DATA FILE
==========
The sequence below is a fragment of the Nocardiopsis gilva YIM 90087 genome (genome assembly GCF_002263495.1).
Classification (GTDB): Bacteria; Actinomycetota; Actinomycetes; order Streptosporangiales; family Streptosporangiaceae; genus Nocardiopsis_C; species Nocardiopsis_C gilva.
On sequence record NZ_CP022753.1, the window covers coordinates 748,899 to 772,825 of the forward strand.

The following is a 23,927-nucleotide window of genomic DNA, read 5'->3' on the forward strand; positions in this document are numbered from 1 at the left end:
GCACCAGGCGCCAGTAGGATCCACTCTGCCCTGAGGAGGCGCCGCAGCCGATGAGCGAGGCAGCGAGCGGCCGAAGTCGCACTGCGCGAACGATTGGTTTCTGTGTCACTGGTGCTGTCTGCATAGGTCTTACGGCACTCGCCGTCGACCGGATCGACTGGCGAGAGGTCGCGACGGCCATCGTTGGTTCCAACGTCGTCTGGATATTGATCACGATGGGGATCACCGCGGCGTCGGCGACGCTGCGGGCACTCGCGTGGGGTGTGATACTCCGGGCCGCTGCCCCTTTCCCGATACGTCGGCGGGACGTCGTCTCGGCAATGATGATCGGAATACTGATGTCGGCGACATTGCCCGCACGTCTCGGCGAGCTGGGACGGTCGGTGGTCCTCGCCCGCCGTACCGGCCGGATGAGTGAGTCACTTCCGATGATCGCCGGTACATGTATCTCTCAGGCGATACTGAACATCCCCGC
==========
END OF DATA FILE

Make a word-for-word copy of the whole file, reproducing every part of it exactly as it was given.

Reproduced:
The sequence below is a fragment of the Nocardiopsis gilva YIM 90087 genome (genome assembly GCF_002263495.1).
Classification (GTDB): Bacteria; Actinomycetota; Actinomycetes; order Streptosporangiales; family Streptosporangiaceae; genus Nocardiopsis_C; species Nocardiopsis_C gilva.
On sequence record NZ_CP022753.1, the window covers coordinates 748,899 to 772,825 of the forward strand.

The following is a 23,927-nucleotide window of genomic DNA, read 5'->3' on the forward strand; positions in this document are numbered from 1 at the left end:
GCACCAGGCGCCAGTAGGATCCACTCTGCCCTGAGGAGGCGCCGCAGCCGATGAGCGAGGCAGCGAGCGGCCGAAGTCGCACTGCGCGAACGATTGGTTTCTGTGTCACTGGTGCTGTCTGCATAGGTCTTACGGCACTCGCCGTCGACCGGATCGACTGGCGAGAGGTCGCGACGGCCATCGTTGGTTCCAACGTCGTCTGGATATTGATCACGATGGGGATCACCGCGGCGTCGGCGACGCTGCGGGCACTCGCGTGGGGTGTGATACTCCGGGCCGCTGCCCCTTTCCCGATACGTCGGCGGGACGTCGTCTCGGCAATGATGATCGGAATACTGATGTCGGCGACATTGCCCGCACGTCTCGGCGAGCTGGGACGGTCGGTGGTCCTCGCCCGCCGTACCGGCCGGATGAGTGAGTCACTTCCGATGATCGCCGGTACATGTATCTCTCAGGCGATACTGAACATCCCCGC